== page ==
required 1-1 Implement the exception handler for Synchronous Exceptions from the currentEL while using SP_ELx (offset 0x200-0x280 in the vector table).

required 1-2 Add an exc command to the shell. It issues svc #1 and then your exception handler should print the return address, EC field, and ISS field.


question 1 Change svc instruction to brk (breakpoint) instruction. See the difference in ELR_EL2(return address). Explain why there is a difference.

ARM exception mechanism

When CPU takes exception because of svc or other causes. There are a lot of things happen.

Below are scripted and rephrased from ARMv8-A manual.

on excpetion taken

  • The current processor state is saved in SPSR_ELx. (x is the number of target Exception Level)

  • The exception return address is saved in ELR_ELx.

  • Interrupt is disabled. (PSTATE.{D,A,I,F} are set to 1).

  • If the exception is a synchronous exception or an SError interrupt, ESR_ELx saves the syndrome of that exception.

  • Exception level becomes target Exception Level and the program counter is set to the corresponding exception vector address.

exception return

Issue eret instruction makes CPU return from the exception context.

  • The program counter is restored from ELR_ELx.

  • PSTATE is restored from SPSR_ELx.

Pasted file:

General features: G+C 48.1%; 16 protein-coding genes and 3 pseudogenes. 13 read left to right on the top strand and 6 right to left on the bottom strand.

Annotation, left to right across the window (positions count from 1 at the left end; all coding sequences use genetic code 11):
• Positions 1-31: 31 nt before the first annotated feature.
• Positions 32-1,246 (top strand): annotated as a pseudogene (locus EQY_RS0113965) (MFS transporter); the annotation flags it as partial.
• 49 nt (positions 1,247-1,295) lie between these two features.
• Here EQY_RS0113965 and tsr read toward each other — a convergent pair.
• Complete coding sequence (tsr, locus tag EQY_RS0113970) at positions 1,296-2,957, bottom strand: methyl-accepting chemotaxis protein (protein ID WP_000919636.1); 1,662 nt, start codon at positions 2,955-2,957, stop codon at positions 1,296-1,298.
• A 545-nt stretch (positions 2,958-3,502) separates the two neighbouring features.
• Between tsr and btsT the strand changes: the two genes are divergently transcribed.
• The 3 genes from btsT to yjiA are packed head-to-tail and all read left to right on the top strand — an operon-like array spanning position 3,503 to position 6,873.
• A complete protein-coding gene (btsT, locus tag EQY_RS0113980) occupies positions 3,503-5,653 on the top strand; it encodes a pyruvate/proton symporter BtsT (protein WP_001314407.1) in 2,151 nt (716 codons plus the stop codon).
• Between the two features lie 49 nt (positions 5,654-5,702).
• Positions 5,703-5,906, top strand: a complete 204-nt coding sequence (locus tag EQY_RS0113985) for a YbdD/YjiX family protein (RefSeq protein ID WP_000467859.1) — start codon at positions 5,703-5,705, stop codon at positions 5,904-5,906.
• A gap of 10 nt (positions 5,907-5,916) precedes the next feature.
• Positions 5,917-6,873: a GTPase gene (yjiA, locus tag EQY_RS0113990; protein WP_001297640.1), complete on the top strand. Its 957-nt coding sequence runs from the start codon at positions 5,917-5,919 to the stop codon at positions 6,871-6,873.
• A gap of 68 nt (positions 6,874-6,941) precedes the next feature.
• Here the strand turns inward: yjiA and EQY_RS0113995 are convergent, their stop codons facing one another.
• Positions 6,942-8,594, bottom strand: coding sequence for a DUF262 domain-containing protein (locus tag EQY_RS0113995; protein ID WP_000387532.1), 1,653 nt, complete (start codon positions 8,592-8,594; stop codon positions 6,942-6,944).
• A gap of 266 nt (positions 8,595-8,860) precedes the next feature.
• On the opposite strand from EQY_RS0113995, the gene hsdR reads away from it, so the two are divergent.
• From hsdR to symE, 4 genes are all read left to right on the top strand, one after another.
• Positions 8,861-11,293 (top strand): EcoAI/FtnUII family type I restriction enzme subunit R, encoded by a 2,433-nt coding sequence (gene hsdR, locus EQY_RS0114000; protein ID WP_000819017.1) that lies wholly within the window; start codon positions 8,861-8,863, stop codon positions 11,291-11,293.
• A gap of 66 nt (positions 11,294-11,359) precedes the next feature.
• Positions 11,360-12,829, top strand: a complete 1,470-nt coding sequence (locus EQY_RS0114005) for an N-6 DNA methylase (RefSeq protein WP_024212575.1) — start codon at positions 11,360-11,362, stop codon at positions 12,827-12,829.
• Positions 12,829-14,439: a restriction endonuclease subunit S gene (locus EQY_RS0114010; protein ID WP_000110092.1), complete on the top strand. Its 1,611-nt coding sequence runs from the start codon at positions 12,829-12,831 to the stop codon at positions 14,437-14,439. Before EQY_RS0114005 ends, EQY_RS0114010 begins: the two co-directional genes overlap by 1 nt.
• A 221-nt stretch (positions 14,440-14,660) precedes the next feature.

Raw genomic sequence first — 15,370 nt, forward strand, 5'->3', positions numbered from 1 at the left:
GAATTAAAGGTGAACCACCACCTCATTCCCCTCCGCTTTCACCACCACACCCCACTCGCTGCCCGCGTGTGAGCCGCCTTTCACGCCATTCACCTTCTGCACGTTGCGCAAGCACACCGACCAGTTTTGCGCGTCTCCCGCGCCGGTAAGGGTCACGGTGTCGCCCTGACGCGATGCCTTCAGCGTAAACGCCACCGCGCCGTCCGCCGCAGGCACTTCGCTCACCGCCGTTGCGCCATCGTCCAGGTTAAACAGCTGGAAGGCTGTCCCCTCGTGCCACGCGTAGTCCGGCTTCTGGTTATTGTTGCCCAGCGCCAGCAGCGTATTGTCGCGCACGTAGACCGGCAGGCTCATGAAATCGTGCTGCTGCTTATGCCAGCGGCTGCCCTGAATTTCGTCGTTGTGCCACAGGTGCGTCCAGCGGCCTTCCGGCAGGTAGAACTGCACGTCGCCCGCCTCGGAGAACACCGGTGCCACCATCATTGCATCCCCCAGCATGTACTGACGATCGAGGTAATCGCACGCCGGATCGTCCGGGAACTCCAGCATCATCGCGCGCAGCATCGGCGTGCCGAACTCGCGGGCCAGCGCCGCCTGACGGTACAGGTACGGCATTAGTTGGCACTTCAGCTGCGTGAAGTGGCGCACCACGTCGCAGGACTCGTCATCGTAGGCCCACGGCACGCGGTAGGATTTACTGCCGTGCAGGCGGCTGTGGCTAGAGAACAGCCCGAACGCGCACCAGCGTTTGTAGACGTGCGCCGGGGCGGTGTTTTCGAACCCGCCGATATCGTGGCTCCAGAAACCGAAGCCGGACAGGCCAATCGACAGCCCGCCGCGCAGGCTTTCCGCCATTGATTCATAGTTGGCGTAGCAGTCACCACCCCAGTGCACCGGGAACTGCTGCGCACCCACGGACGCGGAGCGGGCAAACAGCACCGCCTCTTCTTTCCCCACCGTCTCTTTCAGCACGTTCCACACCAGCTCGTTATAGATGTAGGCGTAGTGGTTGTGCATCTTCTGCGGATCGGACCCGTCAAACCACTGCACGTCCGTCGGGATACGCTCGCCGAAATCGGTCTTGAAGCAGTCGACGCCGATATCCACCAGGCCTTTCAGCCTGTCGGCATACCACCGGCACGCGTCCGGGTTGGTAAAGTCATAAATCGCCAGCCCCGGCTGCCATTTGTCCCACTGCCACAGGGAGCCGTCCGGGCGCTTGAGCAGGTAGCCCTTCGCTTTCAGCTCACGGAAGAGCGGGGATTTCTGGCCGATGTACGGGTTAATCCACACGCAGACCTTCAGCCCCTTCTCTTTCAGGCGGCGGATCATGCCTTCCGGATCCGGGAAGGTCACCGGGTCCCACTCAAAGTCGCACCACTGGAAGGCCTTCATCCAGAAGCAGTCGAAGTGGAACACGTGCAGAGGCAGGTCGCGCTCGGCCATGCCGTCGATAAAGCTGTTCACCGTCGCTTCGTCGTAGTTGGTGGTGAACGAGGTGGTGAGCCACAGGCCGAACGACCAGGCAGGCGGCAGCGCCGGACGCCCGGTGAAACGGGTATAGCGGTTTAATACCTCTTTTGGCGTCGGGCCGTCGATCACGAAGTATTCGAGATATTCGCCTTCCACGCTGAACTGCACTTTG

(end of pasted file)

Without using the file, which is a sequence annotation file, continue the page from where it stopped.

Context saving

Registers’ content might change in the interrupt service routine (ISR). After returning from the exception, the context is corrupted if you dont’t save it correctly. In general, you should push general registers(x0-x30) to the stack before executing the entire ISR and pop them back before returning from the exception.

required 2 Remove the infinite loop in exception_handler function and add eret at the end of ISRs. Observe the difference between saving and not saving general registers.

question 2 Do you need to save floating point SIMD registers in ISRs? Why or why not.

Pi3’s interrupt


ARMv8-A’s CPU treats interrupt as an asynchronous exception. Interrupts are categorized into IRQ and FIQ. Only IRQ is used for the labs.

The interrupt controller routing has two levels. The first level routes core related interrupts such as core timer interrupts and core un-related interrupts such as interrupts from GPU. Then it sends the IRQ to ARM CPU. The details could be found in